Research Ethics and Academic Tenure
How does tenure affect the ethics of researchers? What does it imply for professors who are members of the ethics boards charged with overseeing research?
There’s been a flurry of published discussion about academic tenure, this week.
See, for example:
- An NYT forum on the topic, “What if College Tenure Dies?”
- This piece by in The Atlantic, “Tenure: An Idea Whose Time Has Gone”
- This blog entry at the Marginal Revolution blog, by economist Tyler Cowen, “What if universities get rid of tenure?”
All of the above is worthwhile reading. I think there are justified worries about the tenure system (or systems), though my view (not unbiased, as I am a tenured professor) is that the system still plays a role. But I also think the important question is not “whether” we should have a system of tenure, but rather just what that system should look like.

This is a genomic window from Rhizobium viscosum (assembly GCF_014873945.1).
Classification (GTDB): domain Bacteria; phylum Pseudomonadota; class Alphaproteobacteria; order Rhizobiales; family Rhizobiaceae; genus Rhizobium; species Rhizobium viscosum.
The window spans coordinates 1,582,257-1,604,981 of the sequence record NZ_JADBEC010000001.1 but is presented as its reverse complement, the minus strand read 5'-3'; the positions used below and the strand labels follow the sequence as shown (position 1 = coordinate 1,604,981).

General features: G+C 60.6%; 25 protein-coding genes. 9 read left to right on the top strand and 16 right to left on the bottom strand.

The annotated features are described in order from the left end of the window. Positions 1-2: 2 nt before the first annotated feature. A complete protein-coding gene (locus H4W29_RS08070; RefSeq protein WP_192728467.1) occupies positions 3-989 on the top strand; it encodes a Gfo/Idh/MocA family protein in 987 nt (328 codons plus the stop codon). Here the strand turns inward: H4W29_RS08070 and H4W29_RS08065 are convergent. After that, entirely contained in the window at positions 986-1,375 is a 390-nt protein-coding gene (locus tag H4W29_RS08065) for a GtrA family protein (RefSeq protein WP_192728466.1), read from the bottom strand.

I only have this to add. When I got my first full-time, tenure-track job (but was not yet tenured), my Dean asked me what committee work I might want to take on. I told her there were 2 committees I refused to sit on before tenure. One was the Tenure and Promotion Committee. The other was the Research Ethics Board. I argued that no un-tenured professor should have to sit on such contentious committees. How could I exercise oversight over Professor Whomever’s research (or adjudicate his promotion to Full Professor) knowing that he or she could be sitting on the Tenure & Review Committee when I eventually came up for tenure myself? The Dean thought that was reasonable.
Tenure (along with other goodies handed out by university committees) is surely sometimes the subject of some old-fashioned academic mutual backscratching. But tenure is also at least sometimes a safeguard against such mutual backscratching, too.